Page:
wine wednesday: a sulfite-free red for winter nights

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BOTTLE: Stellar Winery's Live-A-Little Really Ravishing Red

Origin: South Africa

What is it: 100% Shiraz grapes

Year: N/A

Where to find it: Whole Foods, Mom's Organic Market, Total Wine & More, Boutique Wine Shops (call ahead) 

Price Range: $9 

Thoughts: A lovely red that pairs perfectly with homemade pizza or a piping hot bowl 'ol curry. Fruity, but not too dry, and a little spicy. It's organic, sulfite-free and has less sugar than most wines. It's a perfect weeknight wine, which is why Maxim and I have found ourselves reaching for on our trips to Mom's Organic Market. 

Become a sommelier: Though wine has been made in the area that is now South Africa since the 1600s, it saw a major setback in the 20th century. Insects and pests ravaged vineyards, and for a large part of the century, the grapes were distilled into cheap brandy. But today, South Africa is one of the world's top ten sources of wine.

Enjoy your Wine Wednesday! 

And ICYMI: I'm learning what goes on behind-the-wine each week with the help of Wine: A Tasting Course. Buy the book and learn right along with me! 

wine wednesday {canned rose}

As I write this, the door to our balcony hangs WIDE open + it's still light after 6:30 p.m. And all of that could only mean one thing: ROSE SEASON IS BACK. 

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CAN: Presto sparking rose

Origin: Italy 

What is it: 11% ABV

Year: 2015-ish

Where to find it: Whole Foods — it's branded for the "cheaper" 365 market.  

Price Range: $12 for a four-pack. 

Thoughts: Uhm, it's rose in a can. It's literally amazing. This one is dry + sweet + I swear I can almost TASTE the summertime.

Become a sommelier: I'm like not even embarrassed to admit this, but I just spent multiple hours researching canned wine so that I could bring you guys some fun history. SO, Australian's invented canned wine, which is the most unsurprising wine fact ever. It was first done by two wine producers back in 1996, and Barokes Wine has since prided themselves on having the best system in the world for canning wine. They call it "VinSafe."  

Enjoy your Wine Wednesday! 

And ICYMI: I'm learning what goes on behind-the-wine each week with the help of Wine: A Tasting Course. Buy the book and learn right along with me!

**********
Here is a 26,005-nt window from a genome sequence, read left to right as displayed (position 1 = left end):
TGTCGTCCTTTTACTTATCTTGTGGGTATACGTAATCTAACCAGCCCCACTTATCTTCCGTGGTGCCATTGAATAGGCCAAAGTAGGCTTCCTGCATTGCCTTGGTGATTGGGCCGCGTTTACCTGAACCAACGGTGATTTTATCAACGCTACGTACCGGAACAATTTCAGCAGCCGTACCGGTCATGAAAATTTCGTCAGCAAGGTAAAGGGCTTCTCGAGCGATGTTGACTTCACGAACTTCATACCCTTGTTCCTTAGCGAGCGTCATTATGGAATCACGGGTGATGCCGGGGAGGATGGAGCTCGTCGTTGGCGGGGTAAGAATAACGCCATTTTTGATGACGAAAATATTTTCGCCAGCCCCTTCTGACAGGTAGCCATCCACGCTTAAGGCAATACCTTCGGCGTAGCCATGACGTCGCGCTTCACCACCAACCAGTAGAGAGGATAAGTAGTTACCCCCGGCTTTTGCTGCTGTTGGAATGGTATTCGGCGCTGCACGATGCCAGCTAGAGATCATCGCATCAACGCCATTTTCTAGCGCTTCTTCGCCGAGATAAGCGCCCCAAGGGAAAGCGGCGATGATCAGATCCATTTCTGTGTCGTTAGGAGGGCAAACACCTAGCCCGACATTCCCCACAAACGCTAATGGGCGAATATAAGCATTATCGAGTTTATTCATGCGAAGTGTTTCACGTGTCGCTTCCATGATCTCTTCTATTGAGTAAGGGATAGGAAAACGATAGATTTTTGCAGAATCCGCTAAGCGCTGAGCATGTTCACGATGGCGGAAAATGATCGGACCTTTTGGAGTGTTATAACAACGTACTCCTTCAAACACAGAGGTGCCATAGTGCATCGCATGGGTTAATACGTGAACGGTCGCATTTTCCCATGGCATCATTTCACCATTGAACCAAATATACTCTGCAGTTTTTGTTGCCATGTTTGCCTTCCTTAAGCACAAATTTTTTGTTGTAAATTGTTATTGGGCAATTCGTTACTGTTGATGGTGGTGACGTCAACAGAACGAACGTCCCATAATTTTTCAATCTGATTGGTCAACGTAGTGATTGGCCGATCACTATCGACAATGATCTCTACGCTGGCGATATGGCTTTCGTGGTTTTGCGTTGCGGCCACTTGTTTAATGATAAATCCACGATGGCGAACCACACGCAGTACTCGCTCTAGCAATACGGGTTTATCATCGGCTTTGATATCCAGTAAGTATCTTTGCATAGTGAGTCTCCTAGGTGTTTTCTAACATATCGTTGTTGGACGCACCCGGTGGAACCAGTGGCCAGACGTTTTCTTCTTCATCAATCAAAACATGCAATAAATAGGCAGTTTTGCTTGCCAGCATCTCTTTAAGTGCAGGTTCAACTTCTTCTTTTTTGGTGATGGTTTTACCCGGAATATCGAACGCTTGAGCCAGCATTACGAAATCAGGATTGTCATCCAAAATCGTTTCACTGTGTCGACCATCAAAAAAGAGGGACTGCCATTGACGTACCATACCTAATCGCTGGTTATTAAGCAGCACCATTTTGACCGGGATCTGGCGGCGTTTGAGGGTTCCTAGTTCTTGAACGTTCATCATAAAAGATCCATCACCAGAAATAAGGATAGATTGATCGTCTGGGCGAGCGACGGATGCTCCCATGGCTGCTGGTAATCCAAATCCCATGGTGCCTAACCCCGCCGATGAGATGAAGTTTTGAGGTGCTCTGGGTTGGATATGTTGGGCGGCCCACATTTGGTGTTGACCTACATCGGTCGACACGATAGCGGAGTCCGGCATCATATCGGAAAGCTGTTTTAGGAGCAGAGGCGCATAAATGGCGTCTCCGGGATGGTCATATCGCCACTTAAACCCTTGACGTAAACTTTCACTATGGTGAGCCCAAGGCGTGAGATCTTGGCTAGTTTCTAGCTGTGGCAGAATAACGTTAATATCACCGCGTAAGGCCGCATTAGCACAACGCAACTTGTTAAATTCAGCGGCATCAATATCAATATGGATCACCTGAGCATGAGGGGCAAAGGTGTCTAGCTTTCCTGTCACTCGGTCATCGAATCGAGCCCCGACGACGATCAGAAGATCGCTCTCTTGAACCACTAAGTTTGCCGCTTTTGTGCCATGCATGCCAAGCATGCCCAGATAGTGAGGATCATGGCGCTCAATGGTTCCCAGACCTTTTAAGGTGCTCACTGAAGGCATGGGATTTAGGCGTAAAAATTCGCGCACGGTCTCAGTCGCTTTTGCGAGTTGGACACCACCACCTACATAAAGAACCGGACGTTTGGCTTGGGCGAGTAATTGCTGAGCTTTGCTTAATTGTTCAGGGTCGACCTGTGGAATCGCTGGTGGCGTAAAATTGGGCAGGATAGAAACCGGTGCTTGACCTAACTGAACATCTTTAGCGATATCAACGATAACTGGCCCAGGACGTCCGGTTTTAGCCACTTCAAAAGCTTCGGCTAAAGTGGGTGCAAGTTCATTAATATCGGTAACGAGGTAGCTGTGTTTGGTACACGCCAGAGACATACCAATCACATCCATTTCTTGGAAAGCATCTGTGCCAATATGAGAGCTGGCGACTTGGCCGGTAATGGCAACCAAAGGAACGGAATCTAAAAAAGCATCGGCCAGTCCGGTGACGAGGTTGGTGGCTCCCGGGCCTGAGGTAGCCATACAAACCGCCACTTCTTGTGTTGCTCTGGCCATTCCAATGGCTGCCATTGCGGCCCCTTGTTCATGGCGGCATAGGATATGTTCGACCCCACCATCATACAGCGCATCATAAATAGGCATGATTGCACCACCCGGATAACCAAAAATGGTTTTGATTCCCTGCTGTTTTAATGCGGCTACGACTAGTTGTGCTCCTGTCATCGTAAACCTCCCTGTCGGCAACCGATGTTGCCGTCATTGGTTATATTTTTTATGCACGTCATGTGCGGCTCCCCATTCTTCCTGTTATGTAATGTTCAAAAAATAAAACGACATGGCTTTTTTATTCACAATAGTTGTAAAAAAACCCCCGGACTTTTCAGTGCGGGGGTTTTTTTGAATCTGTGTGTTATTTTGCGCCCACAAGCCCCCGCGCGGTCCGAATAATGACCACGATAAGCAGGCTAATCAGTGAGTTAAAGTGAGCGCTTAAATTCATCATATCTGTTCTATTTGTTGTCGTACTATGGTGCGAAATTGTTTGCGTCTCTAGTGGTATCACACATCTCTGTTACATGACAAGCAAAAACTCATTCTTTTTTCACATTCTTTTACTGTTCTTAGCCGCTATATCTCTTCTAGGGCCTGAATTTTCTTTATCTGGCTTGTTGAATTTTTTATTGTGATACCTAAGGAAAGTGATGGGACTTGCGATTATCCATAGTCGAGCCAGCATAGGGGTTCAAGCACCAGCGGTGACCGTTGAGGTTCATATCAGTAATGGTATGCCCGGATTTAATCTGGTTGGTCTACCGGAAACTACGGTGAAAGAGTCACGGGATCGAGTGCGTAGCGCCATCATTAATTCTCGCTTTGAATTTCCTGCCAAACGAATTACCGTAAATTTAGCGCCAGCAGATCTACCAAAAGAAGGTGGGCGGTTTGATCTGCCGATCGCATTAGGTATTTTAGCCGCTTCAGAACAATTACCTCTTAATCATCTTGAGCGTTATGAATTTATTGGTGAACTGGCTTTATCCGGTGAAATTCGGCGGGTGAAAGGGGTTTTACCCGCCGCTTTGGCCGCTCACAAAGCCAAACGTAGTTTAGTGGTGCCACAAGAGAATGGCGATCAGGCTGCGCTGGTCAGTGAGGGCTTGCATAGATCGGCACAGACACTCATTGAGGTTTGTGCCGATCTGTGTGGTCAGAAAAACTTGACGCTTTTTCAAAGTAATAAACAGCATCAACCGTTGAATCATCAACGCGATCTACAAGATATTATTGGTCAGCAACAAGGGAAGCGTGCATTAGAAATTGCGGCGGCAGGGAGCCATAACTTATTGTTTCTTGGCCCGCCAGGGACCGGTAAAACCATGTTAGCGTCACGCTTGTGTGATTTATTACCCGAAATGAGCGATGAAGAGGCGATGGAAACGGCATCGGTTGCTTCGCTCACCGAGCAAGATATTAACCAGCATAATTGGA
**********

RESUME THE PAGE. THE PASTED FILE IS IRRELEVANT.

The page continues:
wine wednesday {mayu carménère-syrah}

Hellllo world and happy Wednesday! It's time for another Wine Wednesday, and quite frankly, one that is incredibly overdue. These past weeks have been crazy and hectic, and I've been drinking leftover wine and mini bottles of vodka that I would find in my freezer. I'm not as big of a shitshow as I look. I swear. 

BUT ANYWAYS, this weeks wine comes from Whole Foods and was bought on a whim because it was sale and I'm broke {like, always broke} and it was from Chile. I studied abroad in Chile and spent some extra time there after falling in love with the country and...well...I wanted to travel and avoid the real world and college for a little bit longer. Honeste. But seriously, I grabbed this wine along with my KiteHill cheese and guacamole and headed to the cash register without a second thought. 

So, without further ado, Wine Wednesday!

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BOTTLE: mayu carménère-syrah

Origin: Elqui Valley, Chile 

What is it: 55% Carmenere, 45% Syrah (14.5% ABV) 

Year: 2015

Where to find it: Whole Foods! 

Price Range: $15-20

Thoughts: Something that makes this wine unique is that it combines the local grape Carmenere with a French-imported grape, Syrah. The combination is smooth, fruity and round. It was aged in oak, so you get some of that earthy taste, but the grapes have an intense enough flavor that it's not overwhelming. It's perfect for sitting on the couch of your apartment, eating leftover cold pizza and watching 30 Rock re-runs. Honestly, though. 

Become a sommelier: So apparently wine dorks love to talk about how Carmenere almost went extinct as a grape. It originally {debatable} started in Spain, then moved to France + Italy before basically being wiped out. It's literally known as the "lost grape of Bordeaux." BUT, it apparently ended up in Chilean soil thanks to European immigrants who'd been growing wine from the "old country" forever. It wasn't until recently, though, that it was even discovered that this distinct grape was what it was. Up until the mid-1990s (when a DNA test proved otherwise), everyone thought that Chile just had a wicked distinct Merlot! The best part? It's now a "showpiece" grape for Chilean wine. And with that, dear wine lovers, I will leave you. 

Enjoy your Wine Wednesday! 

And ICYMI: I'm learning what goes on behind-the-wine each week with the help of Wine: A Tasting Course. Buy the book and learn right along with me!